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Can you explain the difference between these two sentences?

I cannot go to school.
I can not go to school.

  • There are three different animals: can't, cannot, can not. There are some uses common to them (to all three, or to just two). There are some uses that aren't common. All three animals are found in today's standard English, and are acceptable. – F.E. Oct 23 '14 at 1:40
  • Interestingly, a similar thread has just shown up recently over in ELU land: english.stackexchange.com/questions/204006/… – F.E. Oct 23 '14 at 1:44
5

I cannot go to school

  • This would mean that, for whatever reason (e.g. ill health), you were unable to attend school due to circumstances outside your control.

I can not go to school

  • Your girlfriend just got a day off and wants to hang with you. It is well within your abilities to NOT go to school.. you are making a decision to purposefully avoid it.
  • 1
    Cannot and can not are alternative spellings of the same word. One can just as well emphasize the not in the first spelling by pronouncing the word as cannot. – user6951 Oct 22 '14 at 20:54
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    "I can not go to school" could have either meaning, depending on whether not is interpreted as negating can (in which case it's synonymous with cannot/can't) or as negating go to school. If the latter is intended, it's a mistake to write it as one word. – snailcar Oct 22 '14 at 23:59
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In British English, the accept negative form of 'can' is cannot (one word). I cannot (often contracted to I can't especially in speech) go to school almost certainly means I am unable to got to school / It is not possible for me to go to school. It could also mean I may not (= am not allowed to) go to school, though this would need to be made clear by the context.

The 'ability/possibility' meaning is shown in:

I cannot (can't) go to school) because we are snowed in.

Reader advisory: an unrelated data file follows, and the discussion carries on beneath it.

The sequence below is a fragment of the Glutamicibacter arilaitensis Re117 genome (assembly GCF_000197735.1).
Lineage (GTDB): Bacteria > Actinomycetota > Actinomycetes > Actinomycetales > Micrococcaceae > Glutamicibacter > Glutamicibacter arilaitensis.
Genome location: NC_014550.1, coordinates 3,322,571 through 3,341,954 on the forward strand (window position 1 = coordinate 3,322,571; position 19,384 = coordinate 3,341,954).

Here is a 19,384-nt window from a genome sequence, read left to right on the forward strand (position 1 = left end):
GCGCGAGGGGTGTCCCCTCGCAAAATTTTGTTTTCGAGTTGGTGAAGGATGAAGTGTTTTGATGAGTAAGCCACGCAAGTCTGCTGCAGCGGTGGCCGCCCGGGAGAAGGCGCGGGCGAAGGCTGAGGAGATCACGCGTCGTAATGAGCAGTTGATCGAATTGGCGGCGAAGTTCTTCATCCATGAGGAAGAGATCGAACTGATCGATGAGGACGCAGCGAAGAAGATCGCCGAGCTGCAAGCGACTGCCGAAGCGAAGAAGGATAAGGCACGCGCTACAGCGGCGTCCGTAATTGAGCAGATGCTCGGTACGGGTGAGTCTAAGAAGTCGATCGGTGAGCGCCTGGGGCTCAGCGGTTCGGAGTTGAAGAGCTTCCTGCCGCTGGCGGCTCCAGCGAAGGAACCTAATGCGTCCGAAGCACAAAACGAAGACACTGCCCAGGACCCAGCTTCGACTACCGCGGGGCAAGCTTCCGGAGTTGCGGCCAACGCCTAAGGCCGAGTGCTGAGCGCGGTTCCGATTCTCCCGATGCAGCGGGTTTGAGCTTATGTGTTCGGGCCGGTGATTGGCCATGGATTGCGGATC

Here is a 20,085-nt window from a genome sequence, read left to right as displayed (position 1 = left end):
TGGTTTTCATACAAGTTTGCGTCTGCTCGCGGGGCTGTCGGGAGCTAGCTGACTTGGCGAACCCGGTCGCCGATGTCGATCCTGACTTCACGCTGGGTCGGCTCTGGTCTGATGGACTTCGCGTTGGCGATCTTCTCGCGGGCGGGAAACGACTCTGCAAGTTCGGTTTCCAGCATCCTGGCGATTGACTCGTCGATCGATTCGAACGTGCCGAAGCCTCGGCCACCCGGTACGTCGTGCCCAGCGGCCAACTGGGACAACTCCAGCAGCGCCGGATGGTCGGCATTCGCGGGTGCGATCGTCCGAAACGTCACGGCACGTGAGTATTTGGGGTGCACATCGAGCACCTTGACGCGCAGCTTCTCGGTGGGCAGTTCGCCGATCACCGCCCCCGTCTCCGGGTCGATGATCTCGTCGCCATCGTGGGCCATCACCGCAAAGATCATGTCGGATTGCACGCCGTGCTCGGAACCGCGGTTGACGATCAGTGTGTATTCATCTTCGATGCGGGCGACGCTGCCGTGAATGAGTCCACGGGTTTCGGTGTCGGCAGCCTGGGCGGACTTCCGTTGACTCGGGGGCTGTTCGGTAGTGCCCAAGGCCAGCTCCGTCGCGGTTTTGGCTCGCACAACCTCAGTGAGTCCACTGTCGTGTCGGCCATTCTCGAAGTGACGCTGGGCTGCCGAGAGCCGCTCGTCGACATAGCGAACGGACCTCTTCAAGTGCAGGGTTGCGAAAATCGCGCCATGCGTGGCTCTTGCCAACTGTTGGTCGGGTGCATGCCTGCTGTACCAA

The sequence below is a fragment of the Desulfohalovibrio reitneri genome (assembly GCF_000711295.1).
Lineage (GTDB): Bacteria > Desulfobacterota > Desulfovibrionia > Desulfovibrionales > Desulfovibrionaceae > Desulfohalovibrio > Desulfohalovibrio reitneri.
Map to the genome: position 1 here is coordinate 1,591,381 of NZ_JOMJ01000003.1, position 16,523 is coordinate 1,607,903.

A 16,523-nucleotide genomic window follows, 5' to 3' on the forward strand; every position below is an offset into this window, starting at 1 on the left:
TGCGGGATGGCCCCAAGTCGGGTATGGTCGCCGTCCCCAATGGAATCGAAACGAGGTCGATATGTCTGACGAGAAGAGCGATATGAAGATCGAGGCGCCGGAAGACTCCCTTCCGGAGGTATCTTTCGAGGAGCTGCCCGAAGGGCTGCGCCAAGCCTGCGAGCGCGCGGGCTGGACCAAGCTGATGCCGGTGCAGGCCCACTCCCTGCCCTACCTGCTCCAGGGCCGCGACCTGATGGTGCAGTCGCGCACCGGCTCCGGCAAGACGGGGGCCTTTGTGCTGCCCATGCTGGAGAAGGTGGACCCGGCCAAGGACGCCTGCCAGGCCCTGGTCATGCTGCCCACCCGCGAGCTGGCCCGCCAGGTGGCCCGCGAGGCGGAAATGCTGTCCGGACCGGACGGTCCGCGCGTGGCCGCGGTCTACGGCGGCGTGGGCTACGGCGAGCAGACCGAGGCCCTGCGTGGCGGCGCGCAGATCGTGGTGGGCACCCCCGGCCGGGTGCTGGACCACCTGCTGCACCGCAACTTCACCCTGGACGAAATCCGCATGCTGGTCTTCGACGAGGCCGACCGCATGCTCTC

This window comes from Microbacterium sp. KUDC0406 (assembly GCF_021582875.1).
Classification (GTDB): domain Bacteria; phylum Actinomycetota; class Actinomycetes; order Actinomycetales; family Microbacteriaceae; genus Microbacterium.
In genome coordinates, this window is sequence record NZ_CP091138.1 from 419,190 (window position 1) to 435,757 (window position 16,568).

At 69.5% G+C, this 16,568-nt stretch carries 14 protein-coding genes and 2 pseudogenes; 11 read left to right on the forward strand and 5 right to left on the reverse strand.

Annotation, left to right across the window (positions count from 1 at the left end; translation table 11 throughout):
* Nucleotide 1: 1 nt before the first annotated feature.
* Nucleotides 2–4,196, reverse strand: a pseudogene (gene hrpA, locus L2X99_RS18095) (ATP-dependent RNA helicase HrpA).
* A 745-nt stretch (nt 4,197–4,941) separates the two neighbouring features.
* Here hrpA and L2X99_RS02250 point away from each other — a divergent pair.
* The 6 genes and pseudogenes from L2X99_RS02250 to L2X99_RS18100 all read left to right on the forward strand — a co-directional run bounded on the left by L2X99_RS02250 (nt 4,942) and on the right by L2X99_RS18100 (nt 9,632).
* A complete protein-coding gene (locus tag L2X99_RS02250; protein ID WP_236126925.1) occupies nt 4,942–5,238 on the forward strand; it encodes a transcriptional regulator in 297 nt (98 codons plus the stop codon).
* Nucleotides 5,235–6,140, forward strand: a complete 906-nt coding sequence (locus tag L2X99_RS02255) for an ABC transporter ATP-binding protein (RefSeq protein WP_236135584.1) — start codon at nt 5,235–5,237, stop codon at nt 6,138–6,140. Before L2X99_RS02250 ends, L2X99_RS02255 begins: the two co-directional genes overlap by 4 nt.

The 'permission' meaning is shown in:

My father says I cannot (can't) go to school. He says that education is only for boys.

I can not go to school is more problematic. It could be that the person who wrote this has simply not written the two words as one. This is a very common 'mistake', because 'not' is not written together with the verb that precedes it with any other verb. Indeed, some people would not consider this to be a mistake. Note that we cannot tell in speech the difference between 'can not' and 'cannot'. Both forms can be contracted to 'can't'.

A second, less common, possibility for 'can not' is that it means 'have the ability not to'. In this sense, the two words are always written separately. In speech,, there is a slight but discernible pause between them, and the 'not' is stressed. An example of this is:

A: You have to go to school tomorrow. You can't not go.

B: I can not go. Nobody can make me.

Note that, as we see from A's words, this form can have a 'double negative; You can't not go (It is not possible/permissible for you not to go) does not mean the same as You can go.

2

They are interchangeable, although "cannot" is the more common and preferred spelling. "Can not" can be used for emphasis as in:

No, I can not go to school.

or when it is followed by another construction:

I can not only walk, I can also run.

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